This week I want to present to you an article about the history of the feast we celebrate this week. Divine Mercy Sunday. During this Year of Mercy, I think we should all take a few moments to discern the limitless mercy of God and then attempt to imitate that love.
Music for April 2-3
Processional - Alleluia Let The Holy Anthem Rise
Offertory - In Christ Alone
Communion - Day of Peace
Recessional - Bless That Wonderful Name
Why Catholics Celebrate Divine Mercy Sunday
By Rev. Alfred McBride, O.Praem.
On the Second Sunday of Easter of the Jubilee Year 2000, at the Mass for the canonization of St. Faustina Kowalska, Pope John Paul II proclaimed to the world that “from now on throughout the Church this Sunday will be called Divine Mercy Sunday.”
Pope John Paul had actively promoted the message of St. Faustina. In his 1980 encyclical on God’s mercy, Rich in Mercy, he developed a scriptural and doctrinal basis for our faith in the mercy of God. By linking the revealed truth about God’s mercy to one of the most solemn Sundays after Easter itself, he illumined the fact that the liturgy already proclaimed the divine mercy. The truth has been embedded for two millennia in the worship of the Church. Once again we see an illustration of the ancient saying, “The law of faith is the law of prayer.”
From Holy Thursday to Easter Sunday to the Eighth Day of Easter, the divine love song of mercy is chanted amid abundant alleluias. For centuries in liturgy the Church has proclaimed the mercy of God through the Word of God and the Sacrament of the Body and Blood of Christ. The tables of Word and Sacrament are heaped with the promises of Divine Mercy and its grand effect in the lives of millions. The liturgy is the storehouse of the wisdom of God and a treasure chest for all the worshipers.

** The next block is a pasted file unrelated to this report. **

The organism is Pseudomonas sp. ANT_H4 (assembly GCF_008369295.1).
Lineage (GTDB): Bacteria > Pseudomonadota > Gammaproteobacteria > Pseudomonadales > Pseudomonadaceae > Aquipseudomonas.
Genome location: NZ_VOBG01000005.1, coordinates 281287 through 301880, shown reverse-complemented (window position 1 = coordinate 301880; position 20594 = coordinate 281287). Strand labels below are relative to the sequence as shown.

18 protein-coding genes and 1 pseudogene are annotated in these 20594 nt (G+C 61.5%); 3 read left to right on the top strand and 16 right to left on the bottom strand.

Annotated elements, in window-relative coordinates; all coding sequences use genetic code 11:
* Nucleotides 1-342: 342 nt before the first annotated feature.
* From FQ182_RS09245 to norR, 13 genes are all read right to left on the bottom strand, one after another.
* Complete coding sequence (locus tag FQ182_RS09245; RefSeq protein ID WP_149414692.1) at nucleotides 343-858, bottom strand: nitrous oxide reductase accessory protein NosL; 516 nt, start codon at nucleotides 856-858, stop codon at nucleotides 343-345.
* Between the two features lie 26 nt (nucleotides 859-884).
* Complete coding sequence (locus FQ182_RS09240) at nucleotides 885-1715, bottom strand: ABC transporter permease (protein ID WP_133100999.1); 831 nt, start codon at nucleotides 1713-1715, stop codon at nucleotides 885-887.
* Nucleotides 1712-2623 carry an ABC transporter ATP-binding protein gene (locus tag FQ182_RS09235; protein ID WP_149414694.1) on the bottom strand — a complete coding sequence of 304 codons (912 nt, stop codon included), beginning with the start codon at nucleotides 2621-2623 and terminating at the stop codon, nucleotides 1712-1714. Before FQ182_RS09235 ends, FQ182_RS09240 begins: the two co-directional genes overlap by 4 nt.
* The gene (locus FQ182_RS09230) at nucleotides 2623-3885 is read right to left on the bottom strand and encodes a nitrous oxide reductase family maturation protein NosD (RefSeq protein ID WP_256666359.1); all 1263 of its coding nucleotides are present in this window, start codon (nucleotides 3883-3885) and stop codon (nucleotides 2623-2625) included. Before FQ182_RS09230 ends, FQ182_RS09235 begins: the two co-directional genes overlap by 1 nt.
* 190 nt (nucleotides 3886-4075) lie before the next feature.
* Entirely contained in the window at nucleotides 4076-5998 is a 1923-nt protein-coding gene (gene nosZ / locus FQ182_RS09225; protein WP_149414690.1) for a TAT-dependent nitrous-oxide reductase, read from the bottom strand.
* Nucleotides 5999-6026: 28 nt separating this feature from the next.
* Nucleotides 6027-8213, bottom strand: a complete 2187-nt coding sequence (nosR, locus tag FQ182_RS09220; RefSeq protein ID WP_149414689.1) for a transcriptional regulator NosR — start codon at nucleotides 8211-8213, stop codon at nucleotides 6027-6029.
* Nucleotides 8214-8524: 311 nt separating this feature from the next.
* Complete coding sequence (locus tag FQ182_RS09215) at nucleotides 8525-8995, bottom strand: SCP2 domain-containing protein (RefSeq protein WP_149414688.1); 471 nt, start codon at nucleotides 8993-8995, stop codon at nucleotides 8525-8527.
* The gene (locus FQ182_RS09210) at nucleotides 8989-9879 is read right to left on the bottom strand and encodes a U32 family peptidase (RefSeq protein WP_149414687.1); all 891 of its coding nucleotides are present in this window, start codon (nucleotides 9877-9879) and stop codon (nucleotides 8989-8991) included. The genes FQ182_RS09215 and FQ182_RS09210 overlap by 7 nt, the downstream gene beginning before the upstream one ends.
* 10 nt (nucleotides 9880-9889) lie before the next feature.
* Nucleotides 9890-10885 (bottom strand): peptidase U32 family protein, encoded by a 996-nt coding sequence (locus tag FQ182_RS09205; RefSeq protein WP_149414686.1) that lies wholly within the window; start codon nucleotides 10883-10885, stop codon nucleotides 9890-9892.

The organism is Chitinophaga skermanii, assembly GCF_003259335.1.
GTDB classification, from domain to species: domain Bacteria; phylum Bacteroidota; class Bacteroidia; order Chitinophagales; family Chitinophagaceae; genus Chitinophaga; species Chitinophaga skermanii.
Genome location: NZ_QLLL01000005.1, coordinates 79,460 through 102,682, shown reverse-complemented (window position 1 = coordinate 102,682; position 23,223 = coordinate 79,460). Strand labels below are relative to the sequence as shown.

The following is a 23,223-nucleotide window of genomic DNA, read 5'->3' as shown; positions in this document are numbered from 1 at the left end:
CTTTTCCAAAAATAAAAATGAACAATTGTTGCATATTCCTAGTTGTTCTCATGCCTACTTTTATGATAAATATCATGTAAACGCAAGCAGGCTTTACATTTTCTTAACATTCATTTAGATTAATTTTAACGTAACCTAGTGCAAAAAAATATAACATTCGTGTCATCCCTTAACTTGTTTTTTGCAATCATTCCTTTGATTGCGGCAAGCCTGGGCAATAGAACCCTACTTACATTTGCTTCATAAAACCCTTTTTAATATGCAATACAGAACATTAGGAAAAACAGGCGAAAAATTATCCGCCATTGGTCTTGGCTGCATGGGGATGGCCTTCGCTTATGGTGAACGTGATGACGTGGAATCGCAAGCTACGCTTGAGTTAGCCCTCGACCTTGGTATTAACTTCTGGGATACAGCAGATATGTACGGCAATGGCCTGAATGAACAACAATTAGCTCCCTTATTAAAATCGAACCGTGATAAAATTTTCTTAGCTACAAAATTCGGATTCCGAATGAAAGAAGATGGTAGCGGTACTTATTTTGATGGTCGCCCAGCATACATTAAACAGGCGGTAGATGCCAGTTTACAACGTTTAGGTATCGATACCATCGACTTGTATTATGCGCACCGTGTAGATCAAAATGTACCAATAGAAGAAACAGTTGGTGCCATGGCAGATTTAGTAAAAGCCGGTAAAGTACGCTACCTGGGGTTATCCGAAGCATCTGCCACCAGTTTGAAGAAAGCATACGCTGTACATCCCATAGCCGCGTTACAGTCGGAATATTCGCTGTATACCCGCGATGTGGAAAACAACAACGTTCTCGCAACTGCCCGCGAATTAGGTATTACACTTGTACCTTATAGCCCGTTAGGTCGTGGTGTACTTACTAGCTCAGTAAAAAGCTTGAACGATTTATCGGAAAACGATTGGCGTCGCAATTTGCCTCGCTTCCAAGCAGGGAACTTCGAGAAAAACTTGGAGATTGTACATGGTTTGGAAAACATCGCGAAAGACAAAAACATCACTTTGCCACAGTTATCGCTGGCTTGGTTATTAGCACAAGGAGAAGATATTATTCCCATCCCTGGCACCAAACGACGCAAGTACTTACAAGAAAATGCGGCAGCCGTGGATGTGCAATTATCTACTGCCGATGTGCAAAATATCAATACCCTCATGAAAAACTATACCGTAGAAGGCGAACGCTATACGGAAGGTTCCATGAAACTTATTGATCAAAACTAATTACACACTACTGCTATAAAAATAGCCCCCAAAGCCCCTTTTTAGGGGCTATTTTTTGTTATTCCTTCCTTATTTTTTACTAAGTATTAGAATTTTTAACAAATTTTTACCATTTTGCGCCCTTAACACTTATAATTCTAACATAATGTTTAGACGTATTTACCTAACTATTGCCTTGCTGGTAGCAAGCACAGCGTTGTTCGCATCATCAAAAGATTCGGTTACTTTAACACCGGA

‘I spoke as a brother’
A TIME magazine issue in 1984 presented a startling cover. It pictured a prison cell where two men sat on metal folding chairs. The young man wore a black turtleneck sweater, blue jeans and white running shoes. The older man was dressed in a white robe and had a white skullcap on his head. They sat facing one another, up close and personal. They spoke quietly so as to keep others from hearing the conversation. The young man was Mehmet Ali Agca, the pope’s attempted assassin; the other man was Pope John Paul II, the intended victim. The pope held the hand that had held the gun whose bullet tore into the pope’s body.
In the cell, unseen in the picture, were the pope’s secretary and two security agents, along with a still photographer and videographer. John Paul wanted this scene to be shown around a world filled with nuclear arsenals and unforgiving hatreds. The Church has always used paintings, sculpture and architecture to communicate spiritual meanings. This was a living icon of mercy.
The Church was celebrating the 1,950th anniversary of Christ’s death and Christian redemption. The pope had been preaching forgiveness and reconciliation constantly. His deed with Ali Agca spoke a thousand words. John Paul’s forgiveness was deeply Christian. He embraced his enemy and pardoned him. At the end of their 20-minute meeting, Ali Agca raised the pope’s hand to his forehead as a sign of respect. John Paul shook Ali Agca’s hand tenderly.
When the pope left the cell he said, “What we talked about must remain a secret between us. I spoke to him as a brother whom I have pardoned and who has my complete trust.” This is an example of God’s divine mercy, the same divine mercy whose message St. Faustina witnessed.
St. Faustina Kowalska: Apostle of Divine Mercy